Selfishness. Ugh, what a dirty word. Most of us spend our days trying to emulate the opposite. We know our friends, family, coworkers and fellow activists are counting on us to get things done and to be there when they need us. We push ourselves to do more, be more and achieve more, because standing still is the same as moving backwards, right?
Drive and dedication are valuable attributes, but we often embrace them at our own peril. Neglecting our personal needs and desires only makes us weaker in the long run. If you really want to be strong for the people and causes that you love, you need to invest in yourself once in a while.
“Acting in the interests of others is great and makes the world a better place,” said Jonathan Z. Berman, the author of a study on happiness and selfishness, told Prevention.com. ”But it’s also okay to sometimes act unashamedly in your own self-interest, he says. Give yourself leave twice a day to put your own needs first. You’ll feel happier when your own lot improves, and you’ll derive more satisfaction during those other times when you help others.”
So how do we train ourselves to do that? Here are some ideas…
7 Smart Ways to Be Selfish (and Why You Should!)
1. Find your tribe (and yourself)
It’s very easy to lose yourself in the hustle and bustle of life. Between marriages, relationships, appointments, volunteer work and careers, our true sense of self — who we are and what we love — can get lost in the shuffle. Allow yourself to seek out the companions and activities that make you most happy, even if they aren’t of interest to your usual partners in crime.
2. Say “No”
Are you a people pleaser? Do you love to see others excited, and hate to be the cause of disappointment? If so, you probably find yourself saying yes to lots of requests, even when you’re too busy, tired or not feeling well. Learning how to say “no” is a powerful skill, and properly wielded, can help you take back your life and avoid burnout.
3. Seek a new skill
Just like muscles, the brain needs exercise. Age is no excuse to stop learning. New skills are a source of pride, benefit your career, and keep your gray matter in tip top shape. Consider learning a skill that’s completely unrelated to your 9-5 job, but brings you personal satisfaction. There are lots of free online classes offered from the world’s best universities (called Massive Open Online Courses or MOOCs), and some even come with certificates of completion. Also check out the low-cost options over at Skillshare.com and learn from your peers, or simply ask a local expert to take you under their wing.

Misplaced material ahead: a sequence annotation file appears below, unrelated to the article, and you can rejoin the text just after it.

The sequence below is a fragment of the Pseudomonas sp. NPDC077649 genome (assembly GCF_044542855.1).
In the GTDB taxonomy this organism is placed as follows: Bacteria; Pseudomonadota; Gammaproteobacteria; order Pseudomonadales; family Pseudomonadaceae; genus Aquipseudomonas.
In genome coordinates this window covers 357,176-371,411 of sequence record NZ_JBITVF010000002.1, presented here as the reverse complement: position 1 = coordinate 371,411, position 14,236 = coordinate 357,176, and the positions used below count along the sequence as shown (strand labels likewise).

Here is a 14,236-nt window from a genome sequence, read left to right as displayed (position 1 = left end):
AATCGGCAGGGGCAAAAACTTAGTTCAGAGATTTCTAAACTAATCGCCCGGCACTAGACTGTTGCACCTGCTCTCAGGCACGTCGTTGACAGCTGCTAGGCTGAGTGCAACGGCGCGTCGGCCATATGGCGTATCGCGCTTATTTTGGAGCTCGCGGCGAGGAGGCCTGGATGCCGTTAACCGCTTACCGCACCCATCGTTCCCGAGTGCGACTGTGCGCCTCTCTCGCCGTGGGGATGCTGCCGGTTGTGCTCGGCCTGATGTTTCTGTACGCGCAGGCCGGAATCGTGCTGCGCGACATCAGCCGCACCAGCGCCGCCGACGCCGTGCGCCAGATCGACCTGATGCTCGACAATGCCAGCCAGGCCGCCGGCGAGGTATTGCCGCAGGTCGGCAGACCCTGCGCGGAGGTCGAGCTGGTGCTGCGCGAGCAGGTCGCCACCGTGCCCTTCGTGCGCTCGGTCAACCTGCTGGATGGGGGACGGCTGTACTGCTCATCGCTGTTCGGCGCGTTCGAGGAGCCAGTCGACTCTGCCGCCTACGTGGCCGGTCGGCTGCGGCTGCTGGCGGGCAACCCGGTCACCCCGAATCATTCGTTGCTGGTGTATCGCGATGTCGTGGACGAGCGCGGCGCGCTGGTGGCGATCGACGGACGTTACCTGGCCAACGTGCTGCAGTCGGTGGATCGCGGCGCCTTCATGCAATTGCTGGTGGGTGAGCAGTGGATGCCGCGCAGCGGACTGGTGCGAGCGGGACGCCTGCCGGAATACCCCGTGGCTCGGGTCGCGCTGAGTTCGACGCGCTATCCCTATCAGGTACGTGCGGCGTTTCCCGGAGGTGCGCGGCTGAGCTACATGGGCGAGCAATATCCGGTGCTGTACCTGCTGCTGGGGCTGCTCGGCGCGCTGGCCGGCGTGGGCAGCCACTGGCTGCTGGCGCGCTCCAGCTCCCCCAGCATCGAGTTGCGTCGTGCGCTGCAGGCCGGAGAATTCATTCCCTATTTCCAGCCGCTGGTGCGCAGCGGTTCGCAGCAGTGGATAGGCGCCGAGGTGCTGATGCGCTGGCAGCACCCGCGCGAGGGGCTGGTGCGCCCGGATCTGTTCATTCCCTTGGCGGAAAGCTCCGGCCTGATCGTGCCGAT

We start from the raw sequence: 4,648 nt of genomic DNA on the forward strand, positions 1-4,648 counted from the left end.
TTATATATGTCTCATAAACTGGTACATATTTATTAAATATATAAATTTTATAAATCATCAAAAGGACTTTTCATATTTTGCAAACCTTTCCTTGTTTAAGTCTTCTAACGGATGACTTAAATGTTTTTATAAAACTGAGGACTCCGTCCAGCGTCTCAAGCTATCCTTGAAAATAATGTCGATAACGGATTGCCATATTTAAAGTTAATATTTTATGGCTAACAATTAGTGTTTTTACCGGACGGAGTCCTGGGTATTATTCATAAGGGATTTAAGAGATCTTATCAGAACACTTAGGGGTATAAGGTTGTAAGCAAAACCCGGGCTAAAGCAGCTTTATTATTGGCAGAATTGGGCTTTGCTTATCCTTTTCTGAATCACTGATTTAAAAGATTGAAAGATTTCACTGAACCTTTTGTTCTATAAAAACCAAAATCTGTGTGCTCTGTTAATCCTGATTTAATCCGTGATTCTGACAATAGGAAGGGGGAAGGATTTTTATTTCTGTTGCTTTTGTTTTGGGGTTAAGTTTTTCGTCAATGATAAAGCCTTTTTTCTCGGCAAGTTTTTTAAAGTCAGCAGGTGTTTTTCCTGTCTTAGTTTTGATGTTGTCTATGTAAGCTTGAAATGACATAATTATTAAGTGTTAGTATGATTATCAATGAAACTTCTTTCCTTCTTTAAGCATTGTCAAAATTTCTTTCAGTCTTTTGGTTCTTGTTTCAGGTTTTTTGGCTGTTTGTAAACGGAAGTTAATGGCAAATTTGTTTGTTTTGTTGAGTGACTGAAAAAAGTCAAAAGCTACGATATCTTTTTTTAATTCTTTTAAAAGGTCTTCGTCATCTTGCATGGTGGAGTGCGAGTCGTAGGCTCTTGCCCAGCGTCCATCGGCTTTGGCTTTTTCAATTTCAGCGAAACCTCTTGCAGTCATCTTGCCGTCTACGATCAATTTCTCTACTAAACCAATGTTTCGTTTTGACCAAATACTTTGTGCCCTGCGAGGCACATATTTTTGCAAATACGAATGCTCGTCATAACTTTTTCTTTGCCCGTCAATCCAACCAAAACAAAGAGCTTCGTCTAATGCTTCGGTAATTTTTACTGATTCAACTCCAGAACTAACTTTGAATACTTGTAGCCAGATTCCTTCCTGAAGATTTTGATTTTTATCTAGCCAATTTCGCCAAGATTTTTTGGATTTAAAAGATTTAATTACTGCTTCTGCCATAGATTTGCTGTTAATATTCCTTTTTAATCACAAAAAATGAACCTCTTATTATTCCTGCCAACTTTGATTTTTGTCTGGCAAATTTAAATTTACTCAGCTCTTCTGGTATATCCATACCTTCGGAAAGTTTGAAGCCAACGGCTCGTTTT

4. Take time to do nothing
Somewhere along the line we were tricked into thinking that doing nothing is the same as laziness. Untrue. The mind and body desperately need down time. Without it, we lose our creative juices, energy and patience. Schedule yourself some time to re-charge; it may actually make you more productive when you return to the daily grind.
5. Run away
No, not permanently, but just for an hour. Or a day. Or an entire weekend. Leave those dirty dishes in the sink, the kids with your spouse and escape to the coffee shop with a good book. Register for that conference you’ve always wanted to attend. Go on a solo hike or bike ride. The catharsis of leaving all behind, even temporarily, to be selfish will do your soul a world of good.
6. Talk to someone
Let’s be serious. Sometimes taking care of our emotional well-being means enlisting the help of an expert. We’re all quick to suggest this to friends and family when they’re struggling, but how many of us take our own advice? Seek out a religious leader, parent, lifelong friend or board-certified counselor, and share what you’re going through. You might be surprised at how nice it is to have an objective perspective.
7. Make time for movement
It seems like a chore, but regular exercise is one of the best forms of selfishness every invented. To look, feel and be your best, you have to be healthy, and that means being fit. Exercise, even just going for a daily walk, also releases endorphins and allows us to reconnect with nature; two things that greatly improve mood and mental health.
How do you invest in yourself? Share your “selfish“ ideas in a comment!
Image via Thinkstock
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